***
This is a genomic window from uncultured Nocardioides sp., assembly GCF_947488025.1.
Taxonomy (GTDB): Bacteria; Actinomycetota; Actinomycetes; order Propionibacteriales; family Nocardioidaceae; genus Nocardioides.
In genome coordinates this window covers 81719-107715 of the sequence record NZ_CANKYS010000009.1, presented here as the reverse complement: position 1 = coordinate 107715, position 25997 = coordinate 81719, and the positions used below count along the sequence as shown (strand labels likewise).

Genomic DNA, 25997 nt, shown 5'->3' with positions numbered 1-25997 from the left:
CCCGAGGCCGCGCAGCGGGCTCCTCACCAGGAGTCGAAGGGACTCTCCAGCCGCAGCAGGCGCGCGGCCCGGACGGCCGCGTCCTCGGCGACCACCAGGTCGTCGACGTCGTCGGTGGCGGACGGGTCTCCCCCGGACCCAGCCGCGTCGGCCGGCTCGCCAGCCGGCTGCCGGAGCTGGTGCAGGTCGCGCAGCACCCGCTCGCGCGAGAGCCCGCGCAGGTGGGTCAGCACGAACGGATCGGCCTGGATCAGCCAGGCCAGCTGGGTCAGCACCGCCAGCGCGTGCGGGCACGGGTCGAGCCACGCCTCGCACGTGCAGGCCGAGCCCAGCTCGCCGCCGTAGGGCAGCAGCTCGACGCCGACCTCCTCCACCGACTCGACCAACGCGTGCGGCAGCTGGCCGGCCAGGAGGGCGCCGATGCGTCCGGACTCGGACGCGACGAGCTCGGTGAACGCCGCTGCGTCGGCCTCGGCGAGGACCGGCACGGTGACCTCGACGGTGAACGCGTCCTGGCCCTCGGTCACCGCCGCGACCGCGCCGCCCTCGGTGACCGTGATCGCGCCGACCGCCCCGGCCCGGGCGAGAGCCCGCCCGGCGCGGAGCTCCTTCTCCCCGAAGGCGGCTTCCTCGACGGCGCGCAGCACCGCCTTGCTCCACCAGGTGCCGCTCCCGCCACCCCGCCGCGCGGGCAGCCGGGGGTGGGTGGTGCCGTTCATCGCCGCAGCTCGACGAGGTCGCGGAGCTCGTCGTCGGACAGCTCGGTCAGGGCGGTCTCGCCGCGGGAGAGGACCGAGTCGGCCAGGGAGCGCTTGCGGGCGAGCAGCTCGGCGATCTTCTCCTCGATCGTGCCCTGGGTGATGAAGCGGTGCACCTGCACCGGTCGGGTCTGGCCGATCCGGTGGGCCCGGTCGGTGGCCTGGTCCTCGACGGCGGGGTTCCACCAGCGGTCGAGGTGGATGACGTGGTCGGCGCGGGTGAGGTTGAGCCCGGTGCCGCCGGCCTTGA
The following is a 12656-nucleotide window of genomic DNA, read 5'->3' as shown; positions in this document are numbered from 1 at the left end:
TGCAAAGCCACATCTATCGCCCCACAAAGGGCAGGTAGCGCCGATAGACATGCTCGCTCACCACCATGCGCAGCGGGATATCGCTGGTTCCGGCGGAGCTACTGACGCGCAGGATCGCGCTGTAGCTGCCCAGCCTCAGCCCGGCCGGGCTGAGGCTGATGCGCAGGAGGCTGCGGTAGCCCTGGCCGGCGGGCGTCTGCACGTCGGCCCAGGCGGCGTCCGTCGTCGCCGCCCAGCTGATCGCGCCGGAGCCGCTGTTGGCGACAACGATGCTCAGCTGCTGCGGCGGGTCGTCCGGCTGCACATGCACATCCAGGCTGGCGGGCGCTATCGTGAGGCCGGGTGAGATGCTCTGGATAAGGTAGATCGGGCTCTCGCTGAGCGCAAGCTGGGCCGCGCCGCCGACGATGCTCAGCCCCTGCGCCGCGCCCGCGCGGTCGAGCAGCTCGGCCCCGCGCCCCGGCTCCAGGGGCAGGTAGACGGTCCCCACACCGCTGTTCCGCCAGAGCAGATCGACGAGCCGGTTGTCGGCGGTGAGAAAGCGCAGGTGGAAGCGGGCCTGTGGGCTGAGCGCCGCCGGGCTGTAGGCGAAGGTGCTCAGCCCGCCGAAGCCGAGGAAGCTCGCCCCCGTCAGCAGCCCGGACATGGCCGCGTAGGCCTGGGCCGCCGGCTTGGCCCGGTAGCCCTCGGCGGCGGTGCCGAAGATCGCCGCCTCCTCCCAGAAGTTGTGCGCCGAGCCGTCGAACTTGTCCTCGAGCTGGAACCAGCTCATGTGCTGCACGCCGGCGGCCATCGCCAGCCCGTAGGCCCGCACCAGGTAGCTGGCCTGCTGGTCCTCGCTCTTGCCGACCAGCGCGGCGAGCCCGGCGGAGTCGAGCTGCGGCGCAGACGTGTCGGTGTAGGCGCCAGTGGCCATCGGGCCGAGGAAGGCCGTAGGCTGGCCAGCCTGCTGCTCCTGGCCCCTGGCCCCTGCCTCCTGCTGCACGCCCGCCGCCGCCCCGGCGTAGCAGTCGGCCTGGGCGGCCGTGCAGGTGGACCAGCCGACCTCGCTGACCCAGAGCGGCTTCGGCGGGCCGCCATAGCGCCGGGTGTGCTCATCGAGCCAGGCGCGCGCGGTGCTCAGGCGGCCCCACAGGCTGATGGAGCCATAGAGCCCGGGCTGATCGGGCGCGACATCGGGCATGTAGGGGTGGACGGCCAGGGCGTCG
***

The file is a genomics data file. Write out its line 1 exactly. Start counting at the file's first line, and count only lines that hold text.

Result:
This is a genomic window from uncultured Nocardioides sp., assembly GCF_947488025.1.